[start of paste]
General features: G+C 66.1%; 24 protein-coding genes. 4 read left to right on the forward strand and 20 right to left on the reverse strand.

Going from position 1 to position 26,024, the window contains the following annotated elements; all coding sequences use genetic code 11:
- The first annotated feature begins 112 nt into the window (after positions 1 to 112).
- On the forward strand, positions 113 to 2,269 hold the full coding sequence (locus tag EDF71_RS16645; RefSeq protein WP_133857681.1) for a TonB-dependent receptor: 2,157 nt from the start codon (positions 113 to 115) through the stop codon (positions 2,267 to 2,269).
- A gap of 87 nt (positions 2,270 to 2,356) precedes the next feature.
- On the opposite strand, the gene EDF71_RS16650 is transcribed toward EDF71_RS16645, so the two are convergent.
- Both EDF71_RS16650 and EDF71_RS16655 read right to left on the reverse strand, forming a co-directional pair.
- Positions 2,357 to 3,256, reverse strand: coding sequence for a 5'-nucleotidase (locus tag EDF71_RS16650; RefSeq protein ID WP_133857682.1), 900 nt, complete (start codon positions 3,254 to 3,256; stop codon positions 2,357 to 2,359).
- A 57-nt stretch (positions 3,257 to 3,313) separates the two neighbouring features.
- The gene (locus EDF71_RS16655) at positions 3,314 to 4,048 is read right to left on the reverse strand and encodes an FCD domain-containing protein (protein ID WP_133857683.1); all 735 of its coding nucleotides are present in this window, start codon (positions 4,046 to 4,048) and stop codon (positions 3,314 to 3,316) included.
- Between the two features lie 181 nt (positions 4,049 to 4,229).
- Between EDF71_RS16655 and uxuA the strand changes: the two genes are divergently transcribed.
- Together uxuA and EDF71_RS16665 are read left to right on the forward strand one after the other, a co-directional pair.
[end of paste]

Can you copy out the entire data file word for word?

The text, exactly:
General features: G+C 66.1%; 24 protein-coding genes. 4 read left to right on the forward strand and 20 right to left on the reverse strand.

Going from position 1 to position 26,024, the window contains the following annotated elements; all coding sequences use genetic code 11:
- The first annotated feature begins 112 nt into the window (after positions 1 to 112).
- On the forward strand, positions 113 to 2,269 hold the full coding sequence (locus tag EDF71_RS16645; RefSeq protein WP_133857681.1) for a TonB-dependent receptor: 2,157 nt from the start codon (positions 113 to 115) through the stop codon (positions 2,267 to 2,269).
- A gap of 87 nt (positions 2,270 to 2,356) precedes the next feature.
- On the opposite strand, the gene EDF71_RS16650 is transcribed toward EDF71_RS16645, so the two are convergent.
- Both EDF71_RS16650 and EDF71_RS16655 read right to left on the reverse strand, forming a co-directional pair.
- Positions 2,357 to 3,256, reverse strand: coding sequence for a 5'-nucleotidase (locus tag EDF71_RS16650; RefSeq protein ID WP_133857682.1), 900 nt, complete (start codon positions 3,254 to 3,256; stop codon positions 2,357 to 2,359).
- A 57-nt stretch (positions 3,257 to 3,313) separates the two neighbouring features.
- The gene (locus EDF71_RS16655) at positions 3,314 to 4,048 is read right to left on the reverse strand and encodes an FCD domain-containing protein (protein ID WP_133857683.1); all 735 of its coding nucleotides are present in this window, start codon (positions 4,046 to 4,048) and stop codon (positions 3,314 to 3,316) included.
- Between the two features lie 181 nt (positions 4,049 to 4,229).
- Between EDF71_RS16655 and uxuA the strand changes: the two genes are divergently transcribed.
- Together uxuA and EDF71_RS16665 are read left to right on the forward strand one after the other, a co-directional pair.